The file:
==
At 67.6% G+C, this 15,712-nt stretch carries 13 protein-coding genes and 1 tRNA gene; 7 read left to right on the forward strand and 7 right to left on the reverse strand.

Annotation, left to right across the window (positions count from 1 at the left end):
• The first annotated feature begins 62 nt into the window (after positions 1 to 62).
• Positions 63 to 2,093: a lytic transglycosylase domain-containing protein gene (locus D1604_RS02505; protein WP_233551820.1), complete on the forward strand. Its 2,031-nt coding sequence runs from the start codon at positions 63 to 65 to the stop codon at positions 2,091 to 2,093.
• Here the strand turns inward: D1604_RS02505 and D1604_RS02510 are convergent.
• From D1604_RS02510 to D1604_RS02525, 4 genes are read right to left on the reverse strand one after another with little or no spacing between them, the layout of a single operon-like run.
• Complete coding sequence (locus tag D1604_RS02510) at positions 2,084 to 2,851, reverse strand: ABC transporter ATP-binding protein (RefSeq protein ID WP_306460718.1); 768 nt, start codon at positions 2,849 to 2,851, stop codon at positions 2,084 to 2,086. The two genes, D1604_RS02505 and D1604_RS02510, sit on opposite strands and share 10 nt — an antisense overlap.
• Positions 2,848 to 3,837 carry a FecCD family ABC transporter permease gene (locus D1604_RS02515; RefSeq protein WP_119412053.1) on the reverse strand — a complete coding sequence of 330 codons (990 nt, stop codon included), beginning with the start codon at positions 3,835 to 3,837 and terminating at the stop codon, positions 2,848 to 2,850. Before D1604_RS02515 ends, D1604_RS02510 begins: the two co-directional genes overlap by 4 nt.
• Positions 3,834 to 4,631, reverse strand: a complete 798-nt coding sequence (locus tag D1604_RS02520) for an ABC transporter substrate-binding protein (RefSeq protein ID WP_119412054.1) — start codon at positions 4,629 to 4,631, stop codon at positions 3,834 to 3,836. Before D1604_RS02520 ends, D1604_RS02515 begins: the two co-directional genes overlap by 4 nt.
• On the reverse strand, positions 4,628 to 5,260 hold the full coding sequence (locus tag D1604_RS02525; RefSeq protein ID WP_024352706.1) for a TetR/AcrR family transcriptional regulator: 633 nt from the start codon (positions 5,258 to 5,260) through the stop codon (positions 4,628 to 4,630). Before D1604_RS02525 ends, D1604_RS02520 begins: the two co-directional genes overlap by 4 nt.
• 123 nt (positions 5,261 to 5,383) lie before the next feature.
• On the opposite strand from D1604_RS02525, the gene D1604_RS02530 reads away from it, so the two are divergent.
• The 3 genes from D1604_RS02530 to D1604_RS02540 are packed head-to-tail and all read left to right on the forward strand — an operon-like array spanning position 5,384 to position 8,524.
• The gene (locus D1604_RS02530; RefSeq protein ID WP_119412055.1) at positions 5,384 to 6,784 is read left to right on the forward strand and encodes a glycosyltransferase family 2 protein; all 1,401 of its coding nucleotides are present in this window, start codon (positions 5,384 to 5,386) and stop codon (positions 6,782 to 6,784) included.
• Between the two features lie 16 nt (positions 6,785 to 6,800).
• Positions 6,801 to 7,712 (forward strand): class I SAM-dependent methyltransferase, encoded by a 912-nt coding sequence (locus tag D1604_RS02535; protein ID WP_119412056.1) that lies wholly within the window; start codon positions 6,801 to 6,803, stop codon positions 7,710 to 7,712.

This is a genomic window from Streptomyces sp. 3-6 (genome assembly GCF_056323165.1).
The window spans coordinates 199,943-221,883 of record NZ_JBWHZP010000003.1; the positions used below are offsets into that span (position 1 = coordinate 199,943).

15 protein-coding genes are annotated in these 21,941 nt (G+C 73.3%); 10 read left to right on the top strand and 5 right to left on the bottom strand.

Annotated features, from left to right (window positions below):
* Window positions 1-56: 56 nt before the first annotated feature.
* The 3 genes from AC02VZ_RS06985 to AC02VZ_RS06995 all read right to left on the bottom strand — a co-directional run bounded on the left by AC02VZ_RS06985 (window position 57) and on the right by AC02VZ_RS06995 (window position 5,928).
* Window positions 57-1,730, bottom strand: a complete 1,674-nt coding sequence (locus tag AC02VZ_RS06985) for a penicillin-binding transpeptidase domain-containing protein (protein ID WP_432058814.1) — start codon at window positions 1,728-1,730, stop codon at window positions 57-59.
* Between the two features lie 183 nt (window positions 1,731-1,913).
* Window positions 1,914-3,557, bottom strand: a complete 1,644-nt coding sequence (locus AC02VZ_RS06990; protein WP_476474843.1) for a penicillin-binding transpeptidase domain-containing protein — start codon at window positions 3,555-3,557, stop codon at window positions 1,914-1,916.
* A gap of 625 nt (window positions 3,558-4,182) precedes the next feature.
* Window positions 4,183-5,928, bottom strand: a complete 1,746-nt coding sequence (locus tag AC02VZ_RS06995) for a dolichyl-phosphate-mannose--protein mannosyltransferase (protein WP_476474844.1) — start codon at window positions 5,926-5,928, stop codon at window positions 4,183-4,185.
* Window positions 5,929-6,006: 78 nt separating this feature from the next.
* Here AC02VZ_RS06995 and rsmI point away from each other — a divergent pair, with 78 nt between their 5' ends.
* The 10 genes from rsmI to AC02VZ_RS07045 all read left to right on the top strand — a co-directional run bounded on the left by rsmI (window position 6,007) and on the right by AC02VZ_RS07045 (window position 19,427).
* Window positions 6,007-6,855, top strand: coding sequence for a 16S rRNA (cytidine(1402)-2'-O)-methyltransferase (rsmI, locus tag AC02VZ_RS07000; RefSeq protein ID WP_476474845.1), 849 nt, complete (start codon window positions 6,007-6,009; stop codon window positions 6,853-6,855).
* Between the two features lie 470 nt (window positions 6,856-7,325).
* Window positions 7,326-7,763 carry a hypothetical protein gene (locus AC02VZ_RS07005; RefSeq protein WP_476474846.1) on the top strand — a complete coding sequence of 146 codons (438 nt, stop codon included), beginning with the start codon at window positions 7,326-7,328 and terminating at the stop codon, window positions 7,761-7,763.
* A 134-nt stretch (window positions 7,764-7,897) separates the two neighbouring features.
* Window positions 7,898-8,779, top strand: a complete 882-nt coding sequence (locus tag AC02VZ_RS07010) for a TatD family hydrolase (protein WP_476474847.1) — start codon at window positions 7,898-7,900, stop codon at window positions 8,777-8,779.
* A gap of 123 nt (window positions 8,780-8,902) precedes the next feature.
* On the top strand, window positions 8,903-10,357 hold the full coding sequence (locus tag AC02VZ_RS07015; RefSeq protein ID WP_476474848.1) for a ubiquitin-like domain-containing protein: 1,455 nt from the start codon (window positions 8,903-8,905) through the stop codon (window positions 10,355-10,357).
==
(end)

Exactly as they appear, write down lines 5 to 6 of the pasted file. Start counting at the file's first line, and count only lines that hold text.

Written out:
• Here the strand turns inward: D1604_RS02505 and D1604_RS02510 are convergent.
• From D1604_RS02510 to D1604_RS02525, 4 genes are read right to left on the reverse strand one after another with little or no spacing between them, the layout of a single operon-like run.